NBA vet launches sports diplomacy, immigration law practice

NBA vet launches sports diplomacy, immigration law practice

With help from Daniel Lippman and Megan Wilson

NBA VET LAUNCHES SPORTS DIPLOMACY LAW PRACTICE: As the surprise partnership between the PGA Tour and the Saudi-funded LIV Golf continues to reverberate across Washington, a new D.C. firm is launching a law practice focused on helping the U.S. export its own values abroad through the use of sports diplomacy.

Travis Murphy, a former Hill aide-turned-foreign service officer, launched the consultancy Jetr Global Partners last year to operate at the nexus between the sports world and federal government. Now, the firm has hired a former State Department attorney to provide immigration services tailored to professional sports in service of that objective.

— “There was an opportunity in this space of immigration and sports diplomacy that is the use of sports as a tool to reach foreign audiences,” Murphy, who most recently spent half a decade doing international government affairs for the National Basketball Association, said in an interview.

— But given the complexities of immigration law, “being able to kind of speak both languages of both of those worlds has proven to be really valuable,” he said. That’s where Chloe Dybdahl, the firm’s newest hire, will come in. Dybdahl, who most recently served as attorney adviser to State’s Bureau of Consular Affairs, will launch Jetr Law to help clients work through slow-moving and wonky immigration issues.

— As the global interconnectivity of pro sports accelerates, Murphy has worked to help the NBA obtain visas for its players and served as the top policy official for the State Department’s Sports Envoy Program under former President Barack Obama. But he’s also worked on the other side of the issue, becoming a key link between WNBA star Brittney Griner’s camp, State, and contacts in Russia during her detention there last year.

— “Obviously, the hope is that that never happens again,” he told PI of that work. “Other actors, international actors, see the sports space as a place to get attention … for good or for other purposes.” At the same time, her incarceration underscored the premise of his firm, Murphy argued. “That is a perfect example of how sports and the geopolitical landscape have intersected in a way that’s, really … the norm for the future.”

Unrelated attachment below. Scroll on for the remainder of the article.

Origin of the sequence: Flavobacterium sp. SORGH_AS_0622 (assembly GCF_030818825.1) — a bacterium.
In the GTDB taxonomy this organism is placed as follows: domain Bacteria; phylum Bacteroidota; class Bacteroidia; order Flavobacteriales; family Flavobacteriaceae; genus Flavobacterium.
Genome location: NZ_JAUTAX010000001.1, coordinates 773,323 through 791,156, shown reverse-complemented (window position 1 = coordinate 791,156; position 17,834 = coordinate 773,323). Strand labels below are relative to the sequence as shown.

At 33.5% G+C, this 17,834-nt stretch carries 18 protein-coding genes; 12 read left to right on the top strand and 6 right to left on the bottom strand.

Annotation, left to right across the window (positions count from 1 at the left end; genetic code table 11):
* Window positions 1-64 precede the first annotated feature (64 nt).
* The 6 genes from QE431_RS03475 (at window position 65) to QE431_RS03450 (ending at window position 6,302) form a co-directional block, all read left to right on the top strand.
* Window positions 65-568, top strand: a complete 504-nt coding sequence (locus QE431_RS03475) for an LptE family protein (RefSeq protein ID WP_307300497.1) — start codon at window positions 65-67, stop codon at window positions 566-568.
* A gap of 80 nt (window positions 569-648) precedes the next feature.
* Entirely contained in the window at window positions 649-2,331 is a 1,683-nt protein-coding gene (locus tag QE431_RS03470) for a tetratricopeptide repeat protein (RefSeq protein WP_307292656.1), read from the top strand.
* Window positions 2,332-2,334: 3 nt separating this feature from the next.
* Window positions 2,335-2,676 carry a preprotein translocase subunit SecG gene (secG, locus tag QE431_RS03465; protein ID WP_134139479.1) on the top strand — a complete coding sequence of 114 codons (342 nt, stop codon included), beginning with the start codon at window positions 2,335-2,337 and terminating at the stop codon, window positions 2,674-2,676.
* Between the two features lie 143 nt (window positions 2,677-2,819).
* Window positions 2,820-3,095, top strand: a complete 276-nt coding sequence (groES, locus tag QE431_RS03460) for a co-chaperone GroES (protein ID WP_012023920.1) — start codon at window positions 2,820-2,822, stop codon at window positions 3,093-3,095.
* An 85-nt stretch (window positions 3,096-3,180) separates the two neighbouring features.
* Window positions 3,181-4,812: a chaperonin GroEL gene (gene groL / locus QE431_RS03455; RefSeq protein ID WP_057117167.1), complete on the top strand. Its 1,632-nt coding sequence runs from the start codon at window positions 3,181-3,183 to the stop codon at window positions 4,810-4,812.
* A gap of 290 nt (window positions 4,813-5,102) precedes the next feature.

— The discourse surrounding the emergence of LIV Golf is further proof that “some of these other countries have seen” the value of sports “as an equalizer” and means of building bridges, Murphy said. And he argued that with the U.S. poised to host parts of the 2026 World Cup, Washington should be prepared to capitalize on the opportunities that offers.

— He pointed to the elaborate public affairs campaigns World Cup host cities have undertaken ahead of the tournament. “It’s an integration, and seeing sports as more than just a game … and the truly unique tool to bring people together in a way like that really no other policy or concept can.”

Happy Monday and welcome to PI. Send K Street tips: [email protected]. And be sure to follow me on Twitter: @caitlinoprysko.

FIRST IN PI — THEGROUP PROMOTES HENRY: TheGROUP D.C. has promoted Sudafi Henry to managing partner, elevating a former aide to some of Washington’s top Democratic leaders amid the firm’s explosive growth during the Biden administration.

— Henry has been with the firm for more than a decade, joining in 2011 after serving as legislative affairs director to then-Vice President Joe Biden. Before that, he worked for Speaker Emerita Nancy Pelosi during her time as House minority leader, as well as then-Democratic Whip Steny Hoyer and Rep. Emanuel Cleaver. In his new role, he will oversee theGROUP’s client-related services and manage the firm’s engagement with the Biden administration and the Hill.